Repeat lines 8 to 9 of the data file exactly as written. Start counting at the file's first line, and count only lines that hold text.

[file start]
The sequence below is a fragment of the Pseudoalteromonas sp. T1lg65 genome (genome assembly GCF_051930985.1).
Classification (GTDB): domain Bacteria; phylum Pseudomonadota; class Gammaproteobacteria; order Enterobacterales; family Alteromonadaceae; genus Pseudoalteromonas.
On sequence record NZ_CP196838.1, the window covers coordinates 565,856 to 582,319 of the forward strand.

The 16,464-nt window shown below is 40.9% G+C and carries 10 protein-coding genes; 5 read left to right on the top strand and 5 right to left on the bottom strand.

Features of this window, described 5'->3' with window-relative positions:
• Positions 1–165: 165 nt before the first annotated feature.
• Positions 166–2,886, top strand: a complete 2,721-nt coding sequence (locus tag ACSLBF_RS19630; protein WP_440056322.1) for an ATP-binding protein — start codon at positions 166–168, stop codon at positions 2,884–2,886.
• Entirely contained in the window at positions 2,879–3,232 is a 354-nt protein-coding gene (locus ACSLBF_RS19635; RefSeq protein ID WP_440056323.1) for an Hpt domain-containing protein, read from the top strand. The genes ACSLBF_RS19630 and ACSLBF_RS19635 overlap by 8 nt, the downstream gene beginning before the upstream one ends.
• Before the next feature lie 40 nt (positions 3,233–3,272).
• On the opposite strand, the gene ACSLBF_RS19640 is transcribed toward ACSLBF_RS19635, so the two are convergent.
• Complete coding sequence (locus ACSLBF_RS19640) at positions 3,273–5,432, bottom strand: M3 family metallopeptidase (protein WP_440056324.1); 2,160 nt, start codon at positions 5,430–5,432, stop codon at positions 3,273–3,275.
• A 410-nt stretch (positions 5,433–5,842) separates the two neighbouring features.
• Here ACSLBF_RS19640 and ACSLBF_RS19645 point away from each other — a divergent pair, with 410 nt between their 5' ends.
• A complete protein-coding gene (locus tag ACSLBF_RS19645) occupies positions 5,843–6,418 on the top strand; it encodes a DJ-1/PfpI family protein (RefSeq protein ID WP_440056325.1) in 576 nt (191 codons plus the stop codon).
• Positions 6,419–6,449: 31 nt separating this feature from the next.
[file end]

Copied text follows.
• Entirely contained in the window at positions 2,879–3,232 is a 354-nt protein-coding gene (locus ACSLBF_RS19635; RefSeq protein ID WP_440056323.1) for an Hpt domain-containing protein, read from the top strand. The genes ACSLBF_RS19630 and ACSLBF_RS19635 overlap by 8 nt, the downstream gene beginning before the upstream one ends.
• Before the next feature lie 40 nt (positions 3,233–3,272).